There are, of course, no rules for poetry, but here are a few submission guidelines:
- Send up to three poems at a time to email@example.com . Either put the poems in the body of the e-mail or attach them as JPEGs or PDFs if the shape is important. E-mails with other attachments will be discarded, unread.
- In the body of the e-mail, please give your name as you would like it to appear on the site, along with a short (50 word or less) third-person biography, which may include links to your website or Twitter feed, and if you could attach an image of yourself, that would be wonderful too.
- Please do not infringe anyone else’s copyright. Your work must be entirely your own. If you are a plagiarist, the editor will hunt you down and kill you. Slowly and painfully.
- You may send us work that has been published elsewhere, as long as you still retain the copyright and tell us where it has been previously published.
- The subject matter is completely open, although it should make the editor laugh at least once. Nothing is off limits, although we reserve the right to give you funny looks. Contextually-appropriate bad language is permitted.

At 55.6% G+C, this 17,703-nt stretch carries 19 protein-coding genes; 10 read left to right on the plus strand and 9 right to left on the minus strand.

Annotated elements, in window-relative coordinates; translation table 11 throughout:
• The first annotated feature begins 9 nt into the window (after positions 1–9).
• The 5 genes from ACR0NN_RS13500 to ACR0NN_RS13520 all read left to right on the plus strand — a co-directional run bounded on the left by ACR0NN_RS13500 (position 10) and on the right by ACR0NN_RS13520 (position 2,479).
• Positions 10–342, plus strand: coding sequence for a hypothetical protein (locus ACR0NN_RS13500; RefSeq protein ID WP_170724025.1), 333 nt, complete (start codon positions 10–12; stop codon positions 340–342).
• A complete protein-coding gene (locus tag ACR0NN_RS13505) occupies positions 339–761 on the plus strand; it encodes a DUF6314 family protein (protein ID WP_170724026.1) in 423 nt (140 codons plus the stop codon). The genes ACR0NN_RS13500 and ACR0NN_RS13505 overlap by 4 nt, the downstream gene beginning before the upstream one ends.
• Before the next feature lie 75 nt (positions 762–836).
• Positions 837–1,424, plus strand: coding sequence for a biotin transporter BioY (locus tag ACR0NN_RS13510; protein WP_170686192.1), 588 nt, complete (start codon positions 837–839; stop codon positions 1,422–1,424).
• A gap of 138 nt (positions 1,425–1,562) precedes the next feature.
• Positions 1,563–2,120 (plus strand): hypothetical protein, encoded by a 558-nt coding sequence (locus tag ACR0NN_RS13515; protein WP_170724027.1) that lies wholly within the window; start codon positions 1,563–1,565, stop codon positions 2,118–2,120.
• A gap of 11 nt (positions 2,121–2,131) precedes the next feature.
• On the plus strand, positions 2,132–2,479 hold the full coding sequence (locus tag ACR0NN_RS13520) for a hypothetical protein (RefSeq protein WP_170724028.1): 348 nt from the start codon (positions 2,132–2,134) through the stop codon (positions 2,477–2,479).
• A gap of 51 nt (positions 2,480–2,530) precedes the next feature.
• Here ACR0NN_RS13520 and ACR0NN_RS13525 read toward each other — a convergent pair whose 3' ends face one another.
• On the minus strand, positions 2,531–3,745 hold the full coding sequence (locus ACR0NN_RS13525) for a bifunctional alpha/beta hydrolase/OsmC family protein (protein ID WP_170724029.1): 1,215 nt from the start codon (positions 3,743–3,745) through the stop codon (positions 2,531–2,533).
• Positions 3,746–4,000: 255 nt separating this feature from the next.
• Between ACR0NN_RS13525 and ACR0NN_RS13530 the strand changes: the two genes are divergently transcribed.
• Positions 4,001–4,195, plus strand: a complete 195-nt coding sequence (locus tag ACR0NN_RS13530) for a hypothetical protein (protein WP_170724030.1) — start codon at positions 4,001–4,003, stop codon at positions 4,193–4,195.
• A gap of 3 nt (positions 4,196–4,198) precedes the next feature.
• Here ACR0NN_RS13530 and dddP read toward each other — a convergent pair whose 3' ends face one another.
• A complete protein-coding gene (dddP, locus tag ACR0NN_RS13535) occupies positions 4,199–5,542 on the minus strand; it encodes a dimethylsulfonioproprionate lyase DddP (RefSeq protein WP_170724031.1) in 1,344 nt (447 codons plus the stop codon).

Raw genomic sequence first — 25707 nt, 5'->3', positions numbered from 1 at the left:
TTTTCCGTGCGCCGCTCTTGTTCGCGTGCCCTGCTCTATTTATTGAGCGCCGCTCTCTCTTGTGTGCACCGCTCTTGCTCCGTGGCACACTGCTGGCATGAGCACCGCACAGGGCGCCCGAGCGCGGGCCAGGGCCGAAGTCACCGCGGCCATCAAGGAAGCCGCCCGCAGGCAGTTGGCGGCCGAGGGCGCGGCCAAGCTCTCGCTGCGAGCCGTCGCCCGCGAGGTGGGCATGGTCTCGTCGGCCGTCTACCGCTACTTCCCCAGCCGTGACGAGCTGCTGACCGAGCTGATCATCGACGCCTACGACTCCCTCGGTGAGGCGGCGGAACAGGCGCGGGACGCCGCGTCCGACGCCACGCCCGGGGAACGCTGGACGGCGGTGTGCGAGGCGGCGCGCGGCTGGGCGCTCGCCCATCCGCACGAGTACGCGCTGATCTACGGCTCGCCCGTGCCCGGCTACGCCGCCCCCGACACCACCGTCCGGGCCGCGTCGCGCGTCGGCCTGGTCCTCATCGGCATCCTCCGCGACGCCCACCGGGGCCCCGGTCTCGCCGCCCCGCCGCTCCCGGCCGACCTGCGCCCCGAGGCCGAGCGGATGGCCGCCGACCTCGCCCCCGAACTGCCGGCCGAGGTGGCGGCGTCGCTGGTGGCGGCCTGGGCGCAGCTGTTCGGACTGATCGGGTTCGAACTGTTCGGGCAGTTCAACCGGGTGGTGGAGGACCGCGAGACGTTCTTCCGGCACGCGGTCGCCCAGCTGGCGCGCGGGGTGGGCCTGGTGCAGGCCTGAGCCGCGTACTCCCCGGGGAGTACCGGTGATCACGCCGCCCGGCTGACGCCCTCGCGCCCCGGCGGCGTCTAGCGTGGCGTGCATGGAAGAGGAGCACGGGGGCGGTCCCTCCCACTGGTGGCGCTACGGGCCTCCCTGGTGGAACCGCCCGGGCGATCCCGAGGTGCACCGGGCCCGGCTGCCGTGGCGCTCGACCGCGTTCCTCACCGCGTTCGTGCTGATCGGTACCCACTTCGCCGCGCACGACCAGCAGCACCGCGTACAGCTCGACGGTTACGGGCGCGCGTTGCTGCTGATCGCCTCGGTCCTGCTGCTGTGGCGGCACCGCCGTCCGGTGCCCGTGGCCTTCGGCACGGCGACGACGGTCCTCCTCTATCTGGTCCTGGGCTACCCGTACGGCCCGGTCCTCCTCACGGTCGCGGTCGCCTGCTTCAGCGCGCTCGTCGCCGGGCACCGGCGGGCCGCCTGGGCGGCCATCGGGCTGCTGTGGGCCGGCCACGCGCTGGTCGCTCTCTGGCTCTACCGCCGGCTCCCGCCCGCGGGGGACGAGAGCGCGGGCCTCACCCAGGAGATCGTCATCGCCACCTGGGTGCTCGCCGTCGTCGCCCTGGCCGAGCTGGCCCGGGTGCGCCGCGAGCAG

- The editor will aim to respond within one month. Please don’t send it anywhere else in the meantime as this causes all sorts of problems with scheduling if we accept something that turns out to be on longer available. If you do not hear back from us within three months, do give us a nudge in case your piece has fallen down the back of the sofa.
- Please do not ask for payment. This site is being run purely for the love of it. If at some point in the future, the traffic to this site becomes so immense that we can take advertising, we may reconsider this, but don’t count on it.
- No correspondence may be entered into. If the editor says no, the editor means no and is under no obligation to say why.
- Please wait at least a month before resubmitting, whether successful or unsuccessful. Unless the editor specifically invites you otherwise.
- You’re allowed to use rhyme. But if you do, the rhyme must be there for a reason. Make the rhyme unexpected. And make the lines scan. Or, if they don’t, make them not scan for a reason.
- You’re allowed not to use rhyme. But do make sure you’re not just taking a paragraph of prose and breaking it up into random lines. The key to the humour of a piece is often in its shape.
- Here are the names of a few poets who have made the editor laugh: Pam Ayres, Brian Bilston, John Cooper Clarke, Wendy Cope, Carole Ann Duffy, John Hegley, Roger McGough, Spike Milligan and Benjamin Zephaniah.
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